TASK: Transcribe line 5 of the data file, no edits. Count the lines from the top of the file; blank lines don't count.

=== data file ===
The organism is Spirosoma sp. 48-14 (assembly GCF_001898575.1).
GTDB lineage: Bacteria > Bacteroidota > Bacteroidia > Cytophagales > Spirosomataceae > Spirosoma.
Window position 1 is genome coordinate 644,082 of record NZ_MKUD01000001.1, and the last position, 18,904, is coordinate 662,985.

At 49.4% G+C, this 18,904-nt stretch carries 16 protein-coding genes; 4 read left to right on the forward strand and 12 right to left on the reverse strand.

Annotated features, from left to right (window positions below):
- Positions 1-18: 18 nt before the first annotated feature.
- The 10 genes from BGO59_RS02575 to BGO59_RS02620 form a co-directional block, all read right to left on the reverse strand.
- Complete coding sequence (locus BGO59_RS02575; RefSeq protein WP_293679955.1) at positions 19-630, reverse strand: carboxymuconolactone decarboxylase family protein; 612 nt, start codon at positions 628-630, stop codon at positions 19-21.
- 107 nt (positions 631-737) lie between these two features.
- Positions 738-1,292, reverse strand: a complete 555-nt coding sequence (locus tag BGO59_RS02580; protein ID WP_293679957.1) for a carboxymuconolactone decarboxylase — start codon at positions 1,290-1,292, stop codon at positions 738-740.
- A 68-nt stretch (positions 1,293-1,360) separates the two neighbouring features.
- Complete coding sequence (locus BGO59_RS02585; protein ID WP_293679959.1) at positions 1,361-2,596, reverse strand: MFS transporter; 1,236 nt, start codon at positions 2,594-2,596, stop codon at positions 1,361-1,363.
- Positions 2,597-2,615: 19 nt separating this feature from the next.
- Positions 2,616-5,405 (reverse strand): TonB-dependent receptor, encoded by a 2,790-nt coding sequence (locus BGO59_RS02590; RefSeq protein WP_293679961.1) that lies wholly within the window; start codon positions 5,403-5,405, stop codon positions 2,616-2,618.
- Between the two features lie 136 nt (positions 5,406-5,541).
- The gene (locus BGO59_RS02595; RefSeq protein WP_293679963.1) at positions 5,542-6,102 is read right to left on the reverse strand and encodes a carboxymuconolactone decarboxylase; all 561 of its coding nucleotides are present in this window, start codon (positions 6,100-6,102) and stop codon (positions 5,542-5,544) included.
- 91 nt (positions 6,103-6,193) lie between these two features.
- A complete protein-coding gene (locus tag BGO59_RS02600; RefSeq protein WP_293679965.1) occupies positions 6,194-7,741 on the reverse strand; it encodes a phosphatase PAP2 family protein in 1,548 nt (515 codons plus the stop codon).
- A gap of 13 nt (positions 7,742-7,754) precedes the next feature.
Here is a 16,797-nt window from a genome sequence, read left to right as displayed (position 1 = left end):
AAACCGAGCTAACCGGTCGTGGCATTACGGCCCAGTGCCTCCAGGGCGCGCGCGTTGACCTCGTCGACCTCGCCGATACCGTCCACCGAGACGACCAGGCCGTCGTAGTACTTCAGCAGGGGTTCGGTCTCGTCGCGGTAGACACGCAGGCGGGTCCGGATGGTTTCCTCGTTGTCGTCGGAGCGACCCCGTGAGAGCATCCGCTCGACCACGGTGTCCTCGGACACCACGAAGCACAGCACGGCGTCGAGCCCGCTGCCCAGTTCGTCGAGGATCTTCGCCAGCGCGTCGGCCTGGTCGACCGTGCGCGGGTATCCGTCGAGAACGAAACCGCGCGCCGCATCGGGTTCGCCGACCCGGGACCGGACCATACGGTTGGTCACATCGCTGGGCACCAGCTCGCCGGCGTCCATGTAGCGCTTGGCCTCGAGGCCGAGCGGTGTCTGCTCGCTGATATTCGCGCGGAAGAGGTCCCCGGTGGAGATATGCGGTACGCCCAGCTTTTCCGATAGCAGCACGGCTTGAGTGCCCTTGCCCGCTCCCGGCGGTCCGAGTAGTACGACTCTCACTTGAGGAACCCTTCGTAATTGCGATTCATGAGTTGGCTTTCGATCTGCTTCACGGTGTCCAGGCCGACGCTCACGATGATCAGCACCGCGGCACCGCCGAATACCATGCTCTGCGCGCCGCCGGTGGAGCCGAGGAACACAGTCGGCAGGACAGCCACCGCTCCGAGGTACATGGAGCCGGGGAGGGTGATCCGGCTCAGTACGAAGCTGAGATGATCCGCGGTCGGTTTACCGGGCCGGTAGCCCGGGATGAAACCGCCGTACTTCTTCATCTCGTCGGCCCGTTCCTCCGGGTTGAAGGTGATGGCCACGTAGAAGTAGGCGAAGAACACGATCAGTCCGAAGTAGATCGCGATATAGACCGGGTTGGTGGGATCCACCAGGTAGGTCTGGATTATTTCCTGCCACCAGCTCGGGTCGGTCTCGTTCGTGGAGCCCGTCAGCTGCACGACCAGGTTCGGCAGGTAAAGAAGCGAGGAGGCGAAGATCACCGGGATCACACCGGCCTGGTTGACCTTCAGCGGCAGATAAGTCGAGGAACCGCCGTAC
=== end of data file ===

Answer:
Annotated features, from left to right (window positions below):